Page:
Thursday, September 17, 2009

Sin lite

Rejections and revisions of the great doctrines of the person of Christ, the penal substitutionary work of Christ, and the justification of sinners by grace alone through faith alone ought to be examined not only on their own terms but also in relation to the doctrine of sin.

It is possible to so minimise and pare down the doctrine of sin, in relation to its effects on human nature and its just condemnation by a holy God, that really there is no need, or desire, or reason to suppose that Christ is both God and Man, and that his work has an essential legal character.

Sin? No problem, God will forgive it. No incarnation needed.

Sin? No problem, God is love and accepts you as you are. No Mediator needed.

Sin? No problem, just repent of it and follow Jesus' teaching. No atonement needed.

Sin? No problem, just stop doing bad things and start doing what God wants. No regeneration needed.

Sin? No problem, just start over again and keep trying. No justification needed.

Sin? No problem, stop beating yourself up. No eternal consequences. No wrath no come. No hell to avoid. No Saviour needed.

Don't neglect the biblical doctrine of sin or you will go astray on the biblical doctrine of the Saviour and his work.

This is but a 21st Century echo of that wise, learned, godly Scottish theologian William Cunningham:
All false conceptions of the system of Christian doctrine assume, or are based upon, inadequate and erroneous views and impressions of the nature and effects of the fall,--of the sinfulness of the state into which man fell; producing, of course, equally inadequate and erroneous views and impressions of the difficulty of effecting their deliverance, and of the magnitude, value, and efficacy of the provision made for accomplishing it.
Historical Theology Vol. 2, p.43


Anonymous said...

Great Post. This was very timely for me, thank you.

Martin Downes said...

Glad you found it helpful

onedarwingjew (bography) said...

Hi Martin, thanks for this piece.

I was reading an article when I came across the expression “sin lite,'' on which I did a web search, and found your blog.

I thought the excerpt in question might be of interest to you. Here it is:

Since Reconstructionist Judaism affirms a conception of God as a force, power or process — but not as a supernatural Being who can be addressed and can respond — is it a necessary corollary to convert the concept of sin to something either minimal or meaningless? Can a Reconstructionist sin?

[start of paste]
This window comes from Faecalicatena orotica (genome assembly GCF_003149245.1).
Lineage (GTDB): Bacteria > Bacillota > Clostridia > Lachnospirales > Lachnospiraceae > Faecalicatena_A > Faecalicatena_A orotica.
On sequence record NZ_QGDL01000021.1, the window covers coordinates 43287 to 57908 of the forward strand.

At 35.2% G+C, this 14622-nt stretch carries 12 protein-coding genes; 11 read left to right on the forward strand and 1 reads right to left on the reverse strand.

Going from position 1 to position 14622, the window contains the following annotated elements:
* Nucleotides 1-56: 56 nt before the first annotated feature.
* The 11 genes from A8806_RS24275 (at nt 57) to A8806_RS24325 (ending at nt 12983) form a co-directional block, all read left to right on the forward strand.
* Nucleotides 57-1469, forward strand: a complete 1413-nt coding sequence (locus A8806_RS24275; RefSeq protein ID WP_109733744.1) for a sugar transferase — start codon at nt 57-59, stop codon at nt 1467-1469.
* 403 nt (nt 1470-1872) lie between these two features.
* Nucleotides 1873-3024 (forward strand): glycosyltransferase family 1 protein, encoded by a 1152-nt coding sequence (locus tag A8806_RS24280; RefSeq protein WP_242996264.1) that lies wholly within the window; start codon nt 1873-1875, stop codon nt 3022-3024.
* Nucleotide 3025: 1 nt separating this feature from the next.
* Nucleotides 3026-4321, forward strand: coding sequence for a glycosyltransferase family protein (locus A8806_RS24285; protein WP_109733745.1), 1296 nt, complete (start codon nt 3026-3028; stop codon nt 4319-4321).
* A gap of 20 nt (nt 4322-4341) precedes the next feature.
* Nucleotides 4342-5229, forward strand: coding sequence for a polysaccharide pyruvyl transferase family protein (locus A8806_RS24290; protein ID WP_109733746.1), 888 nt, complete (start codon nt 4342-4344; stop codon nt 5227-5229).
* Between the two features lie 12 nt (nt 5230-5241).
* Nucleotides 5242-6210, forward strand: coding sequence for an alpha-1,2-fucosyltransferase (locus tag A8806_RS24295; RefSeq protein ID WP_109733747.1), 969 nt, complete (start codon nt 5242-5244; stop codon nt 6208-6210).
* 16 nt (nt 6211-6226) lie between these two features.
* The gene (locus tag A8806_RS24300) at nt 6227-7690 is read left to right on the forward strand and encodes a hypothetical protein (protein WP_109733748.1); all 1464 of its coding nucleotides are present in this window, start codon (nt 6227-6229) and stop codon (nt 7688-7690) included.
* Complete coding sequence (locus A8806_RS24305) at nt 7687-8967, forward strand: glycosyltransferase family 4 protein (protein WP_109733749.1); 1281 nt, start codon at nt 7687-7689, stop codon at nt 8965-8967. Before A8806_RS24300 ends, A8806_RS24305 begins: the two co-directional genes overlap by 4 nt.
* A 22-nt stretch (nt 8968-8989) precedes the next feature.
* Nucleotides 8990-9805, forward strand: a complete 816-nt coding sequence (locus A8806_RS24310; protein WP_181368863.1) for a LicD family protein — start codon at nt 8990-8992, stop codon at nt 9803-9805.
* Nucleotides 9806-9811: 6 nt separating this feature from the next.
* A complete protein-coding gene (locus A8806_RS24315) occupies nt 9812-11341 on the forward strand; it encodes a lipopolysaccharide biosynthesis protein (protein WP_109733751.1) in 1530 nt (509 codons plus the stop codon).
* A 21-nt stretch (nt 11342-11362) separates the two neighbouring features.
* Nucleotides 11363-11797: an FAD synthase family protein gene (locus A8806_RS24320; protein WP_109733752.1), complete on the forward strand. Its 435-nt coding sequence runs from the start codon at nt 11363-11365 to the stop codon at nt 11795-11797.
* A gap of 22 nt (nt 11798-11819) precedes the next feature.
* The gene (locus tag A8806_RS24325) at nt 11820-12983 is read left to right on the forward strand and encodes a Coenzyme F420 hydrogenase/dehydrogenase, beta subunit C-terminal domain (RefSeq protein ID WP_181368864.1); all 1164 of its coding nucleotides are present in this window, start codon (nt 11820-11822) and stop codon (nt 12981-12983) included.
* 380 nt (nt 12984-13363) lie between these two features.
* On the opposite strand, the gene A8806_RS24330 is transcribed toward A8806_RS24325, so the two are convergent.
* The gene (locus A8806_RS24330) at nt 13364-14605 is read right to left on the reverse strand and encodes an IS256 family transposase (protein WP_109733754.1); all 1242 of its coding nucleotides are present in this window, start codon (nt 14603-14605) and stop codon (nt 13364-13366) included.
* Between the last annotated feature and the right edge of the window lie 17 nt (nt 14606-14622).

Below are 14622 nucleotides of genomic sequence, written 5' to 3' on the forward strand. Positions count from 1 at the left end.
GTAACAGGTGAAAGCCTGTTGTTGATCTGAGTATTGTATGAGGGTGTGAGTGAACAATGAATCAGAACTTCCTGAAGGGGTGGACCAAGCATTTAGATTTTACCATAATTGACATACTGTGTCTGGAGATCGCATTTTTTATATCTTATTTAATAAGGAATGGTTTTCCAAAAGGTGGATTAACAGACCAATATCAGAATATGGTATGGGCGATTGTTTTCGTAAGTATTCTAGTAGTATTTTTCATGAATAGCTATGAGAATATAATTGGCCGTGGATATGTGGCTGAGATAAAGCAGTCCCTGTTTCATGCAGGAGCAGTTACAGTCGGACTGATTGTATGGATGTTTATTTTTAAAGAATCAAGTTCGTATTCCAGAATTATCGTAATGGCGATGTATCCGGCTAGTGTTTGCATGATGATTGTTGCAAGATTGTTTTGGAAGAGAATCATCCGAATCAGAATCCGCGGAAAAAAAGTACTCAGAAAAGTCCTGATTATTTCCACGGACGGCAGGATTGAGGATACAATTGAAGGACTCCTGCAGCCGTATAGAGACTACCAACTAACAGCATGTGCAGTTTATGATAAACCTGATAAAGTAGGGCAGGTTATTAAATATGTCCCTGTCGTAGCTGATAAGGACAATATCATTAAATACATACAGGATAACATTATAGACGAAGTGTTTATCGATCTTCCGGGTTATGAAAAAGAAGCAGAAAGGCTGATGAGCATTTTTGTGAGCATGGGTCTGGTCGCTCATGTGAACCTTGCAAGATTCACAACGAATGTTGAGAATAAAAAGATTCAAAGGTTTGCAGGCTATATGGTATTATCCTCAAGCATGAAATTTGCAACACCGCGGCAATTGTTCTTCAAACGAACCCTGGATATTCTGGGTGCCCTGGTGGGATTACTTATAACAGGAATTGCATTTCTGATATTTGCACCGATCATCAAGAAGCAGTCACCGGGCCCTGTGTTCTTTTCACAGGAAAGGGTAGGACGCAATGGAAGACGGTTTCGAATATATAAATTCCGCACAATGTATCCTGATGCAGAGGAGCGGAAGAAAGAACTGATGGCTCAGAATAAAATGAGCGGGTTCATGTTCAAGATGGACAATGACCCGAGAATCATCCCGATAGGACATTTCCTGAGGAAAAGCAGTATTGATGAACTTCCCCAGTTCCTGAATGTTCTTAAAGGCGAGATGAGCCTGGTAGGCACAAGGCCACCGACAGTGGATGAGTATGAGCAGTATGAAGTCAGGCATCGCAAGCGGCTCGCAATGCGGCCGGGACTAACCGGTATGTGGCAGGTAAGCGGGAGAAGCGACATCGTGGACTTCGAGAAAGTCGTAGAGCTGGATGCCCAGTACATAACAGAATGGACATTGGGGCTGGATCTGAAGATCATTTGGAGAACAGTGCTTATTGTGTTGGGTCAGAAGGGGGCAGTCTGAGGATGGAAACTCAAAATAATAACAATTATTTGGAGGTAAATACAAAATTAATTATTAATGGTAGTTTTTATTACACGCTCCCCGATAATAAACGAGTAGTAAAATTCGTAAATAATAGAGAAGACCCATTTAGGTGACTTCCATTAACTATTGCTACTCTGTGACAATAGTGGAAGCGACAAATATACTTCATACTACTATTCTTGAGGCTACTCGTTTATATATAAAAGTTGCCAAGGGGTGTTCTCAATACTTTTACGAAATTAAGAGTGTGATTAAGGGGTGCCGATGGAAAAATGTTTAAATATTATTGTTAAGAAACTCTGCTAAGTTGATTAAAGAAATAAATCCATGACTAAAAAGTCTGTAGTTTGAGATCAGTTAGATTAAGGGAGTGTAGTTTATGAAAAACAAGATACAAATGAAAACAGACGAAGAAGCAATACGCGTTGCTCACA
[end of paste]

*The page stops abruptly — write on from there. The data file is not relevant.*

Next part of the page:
The founder of Reconstructionism, Rabbi Mordecai Kaplan, addressed this issue in 1937 (in The Meaning of God in Modern Jewish Religion): “The term sin is a word that for most people has been emptied of meaning . . . If sin has no meaning, there is no need for repentance, and the whole observance of the Day of Atonement becomes much ado about nothing . . . The fact, however, that a word loses favor does not necessarily signify that it is without meaning.”
Kaplan tried to redefine the meaning of sin so that it retained its power: “Sin can no longer mean the provocation of God’s wrath through disobedience to His [sic] revealed law, nor can atonement mean the restoration to His grace by a pledge of future obedience, however sincere.” Identifying God with “that aspect of reality which confers meaning and value on life and elicits from us those ideals that determine the course of human progress,” Kaplan asserted that “the failure to live up to the best that is in us means that our souls are not attuned to the divine, that we have betrayed God.”
If we substitute “we have sinned” for “we have betrayed God,” we get a rather gentle reinterpretation — something like “sin lite,” which, for all of its intellectual compatibility with Reconstructionist theology, seems rather weak and not particularly challenging.
Kaplan is hardly alone in reducing the severity of sin. Open almost any “Introduction to Judaism” book, or consult almost any commentary to the High Holiday mahzor, and one inevitably finds the explanation that the Hebrew word het (sin) means something like “missing the mark” — as if life were no more than a game of darts. Our moral and relational failures receive a soothing bromide of reassurance: We need only try harder next time, with hope that we’ll hit the target more often. The operative concept is that we need to be reassured, rather than reassessed.
But without first engaging seriously in a deep moral inventory, how can we honestly move forward in life? Without the courage to descend into the depths of our failures, how can we presume to ascend in pursuit of our better self? As the Reconstructionist mahzor states, “reducing sin to the status of an almost inadvertent error hardly seems tenable in the light of our awareness of the horrors of which humans, individually as well as collectively, have proved capable.” The concept of sin, in fact, seems more, rather than less, important as we move into the 21st century — not for what it tells us about God, but for what it suggests to us about ourselves.

If you would like to read on the relationship between Reconstructionist Judaism and Christian monergism, you could do worse than read my piece on the topic.

I am a Jewish (Christian) monergist.